To measure evoked firing rate at the preferred orientation, full-field drifting square wave gratings were presented at full contrast at 6 orientations spaced 30 degrees apart at two directions of motion (12 orientations), using custom software developed with Psychtoolbox in Matlab. A 40 cm-width LCD monitor was placed 25 cm directly in front of alert or urethane-anesthetized mice 31, tangent to the animal’s gaze. Each stimulus was presented for 3 seconds, followed by a gray screen of equal duration. Stimulus orientations and direction were randomized. Varying spatial frequencies (0.02 and 0.04 cycles per degree) and temporal frequencies (1-2 Hz) were tested, optimal stimulation were then shown for 4-9 trials. In awake recordings, periods of grooming and any periods >60 seconds in which there was no treadmill motion detected were excluded from further analysis. Evoked rates were computed as the spike rate for a given orientation, averaged across the 3-second stimulation window and across 4-9 trials, and were baselinesubtracted. Baseline was defined as the average spike rate in response to all gray screen presentations. Evoked rate at the preferred orientation is reported. To analyze spike shape, the first 50 spike waveforms were averaged for a given cell. The 10-90% rising and falling slope, and peak (P1) and nadir (P2) amplitudes were calculated from the average trace.
Eye shuttering was accomplished by manually placing an occluding device 5 mm in front of the eye. The occluding device was constructed of flexible light-blocking material (1.2 × 1.5 cm) mounted to a vertical post, 5 mm in diameter, coupled to a magnetic base that was released and alternately placed in front of either eye as indicated by the interleaved trial schedule.
The littermates of double transgenic mice (PV-Cre:Ai9, aged P28-P29) were used for either control or the treatment of 24 hour MD. For each experimental day, a pair of the control and MD-treated animals was deeply anesthetized using pentobarbital sodium (100 mg/kg, ip), transcardially perfused with chilled oxygenated ACSF, rapidly decapitated, and brain extracted. Coronal sections of 400 μm were cut from primary visual cortex (V1) with a vibratome (VT1200S, Leica Systems) in sucrose containing ACSF (in mM: 85 NaCl, 75 sucrose, 2.5 KCl, 25 glucose, 1.25 NaH2, PO4, 4 MgCl2, 0.5 CaCl2, and 24 NaHCO3). For animals having undergone monocular deprivation, sections were taken exclusively from the hemisphere contralateral to the deprived eye. Slices were incubated for at least 30 minutes in sucrose containing ACSF at 32 °C before transferred into slice recording chambers with normal ACSF (in mM: 126 NaCl, 2.5 KCl, 26 NaHCO3, 2 CaCl2, 2 MgCl2, 1.25 NaH2PO4, and 10 glucose). Throughout the cutting, incubation, and recording, the solutions were continuously supplied with 95% O2–5% CO2.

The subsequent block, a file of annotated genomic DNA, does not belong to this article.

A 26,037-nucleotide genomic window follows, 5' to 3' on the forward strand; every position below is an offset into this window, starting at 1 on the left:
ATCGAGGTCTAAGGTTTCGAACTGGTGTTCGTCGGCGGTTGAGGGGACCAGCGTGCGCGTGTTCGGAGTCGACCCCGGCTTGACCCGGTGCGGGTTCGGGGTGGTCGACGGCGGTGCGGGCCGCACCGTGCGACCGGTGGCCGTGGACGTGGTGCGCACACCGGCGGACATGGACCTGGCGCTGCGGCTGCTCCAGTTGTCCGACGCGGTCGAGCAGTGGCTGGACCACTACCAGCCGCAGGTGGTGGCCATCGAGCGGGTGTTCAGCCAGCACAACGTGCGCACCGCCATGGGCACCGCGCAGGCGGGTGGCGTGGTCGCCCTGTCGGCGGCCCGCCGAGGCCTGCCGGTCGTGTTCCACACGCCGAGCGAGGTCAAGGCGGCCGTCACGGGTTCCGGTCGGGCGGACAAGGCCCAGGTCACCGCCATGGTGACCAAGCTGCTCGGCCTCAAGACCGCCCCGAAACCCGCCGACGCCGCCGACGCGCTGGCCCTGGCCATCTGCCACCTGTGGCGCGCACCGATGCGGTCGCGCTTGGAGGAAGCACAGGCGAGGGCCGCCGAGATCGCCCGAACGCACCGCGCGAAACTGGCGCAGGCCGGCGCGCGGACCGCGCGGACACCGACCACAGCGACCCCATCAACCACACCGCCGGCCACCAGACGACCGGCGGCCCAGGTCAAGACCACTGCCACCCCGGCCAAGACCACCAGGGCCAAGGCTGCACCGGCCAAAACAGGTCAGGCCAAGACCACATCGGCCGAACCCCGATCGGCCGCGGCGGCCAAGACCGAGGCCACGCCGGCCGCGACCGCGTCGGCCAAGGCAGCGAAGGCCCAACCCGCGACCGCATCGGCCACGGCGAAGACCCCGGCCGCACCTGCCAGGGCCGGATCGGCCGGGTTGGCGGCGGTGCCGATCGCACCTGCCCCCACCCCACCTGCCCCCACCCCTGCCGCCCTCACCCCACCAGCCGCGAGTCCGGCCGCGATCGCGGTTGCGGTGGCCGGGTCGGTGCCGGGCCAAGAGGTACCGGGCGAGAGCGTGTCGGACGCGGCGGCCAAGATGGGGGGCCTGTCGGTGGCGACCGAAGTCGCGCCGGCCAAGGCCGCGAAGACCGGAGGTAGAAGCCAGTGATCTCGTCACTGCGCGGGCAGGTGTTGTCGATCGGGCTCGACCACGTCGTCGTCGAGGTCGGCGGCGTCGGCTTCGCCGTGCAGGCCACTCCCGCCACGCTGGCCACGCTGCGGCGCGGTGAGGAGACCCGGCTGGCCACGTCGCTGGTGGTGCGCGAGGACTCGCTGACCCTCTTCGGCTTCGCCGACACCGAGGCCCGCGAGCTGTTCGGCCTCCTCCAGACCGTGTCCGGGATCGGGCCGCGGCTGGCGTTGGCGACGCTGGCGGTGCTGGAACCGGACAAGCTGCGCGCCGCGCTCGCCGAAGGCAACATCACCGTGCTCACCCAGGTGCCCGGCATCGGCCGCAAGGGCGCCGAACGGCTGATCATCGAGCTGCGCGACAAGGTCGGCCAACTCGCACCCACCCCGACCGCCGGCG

Electrophysiological recordings and photostimulation were performed as in reference (32). Whole cell recordings were performed under a DIC/fluorescent Olympus microscope (BX51WI). Oxygenated ACSF at room temperature was perfused into the slice recording chamber through a custom-designed flow system driven by pressurized 95% O2–5% CO2 (3 PSI) at roughly 2 mL/min. Slices were examined under a 4x objective for proper targeting of either L2/3 pyramidal neurons or tdTomato-expressing PV+ interneurons within binocular regions of mouse V1 using landmarks defined in reference (33). To target whole cell recordings, cells were visualized at high magnification (60X objective, 0.9 NA; LUMPlanFl/IR, Olympus). Cell bodies of recorded neurons were at least 50 μm below the surface of the slice. Patch pipettes (4 – 6 MΩresistance) made of borosilicate glass were filled with an internal solution containing (in mM) 126 K-gluconate, 4 KCl, 10 HEPES, 4 ATP-Mg, 0.3 GTP-Na, and 10 phosphocreatine (pH 7.2, 300 mOsm). Electrodes also contained 0.1% biocytin for post-hoc cell labeling and further morphological identification. Once stable whole-cell recordings were achieved with good access resistance (usually <20 MΩ), basic electrophysiological properties were examined through hyperpolarizing and depolarizing current injections. Electrophysiological data were acquired with a Multiclamp 700B amplifier (Molecular Devices), data acquisition boards (models PCI MIO 16E-4 and 6713, National Instruments), and custom modified version of Ephus software 34 (Ephus, available at https://openwiki.janelia.org/). Data were digitized at 10 kHz.
PV+ inhibitory neurons were targeted based on the red fluorescent protein (RFP) expression and verified by fast spiking patterns from current injections and large basket cell morphology. Excitatory neurons were selected based upon their pyramidal somata detected under DIC, were RFP negative, and showed adapting spiking patterns to suprathreshold intrasomatic current injections. Final cell type classification was determined by the combined characterization of RFP expression, electrophysiological and morphological properties of the recorded cells.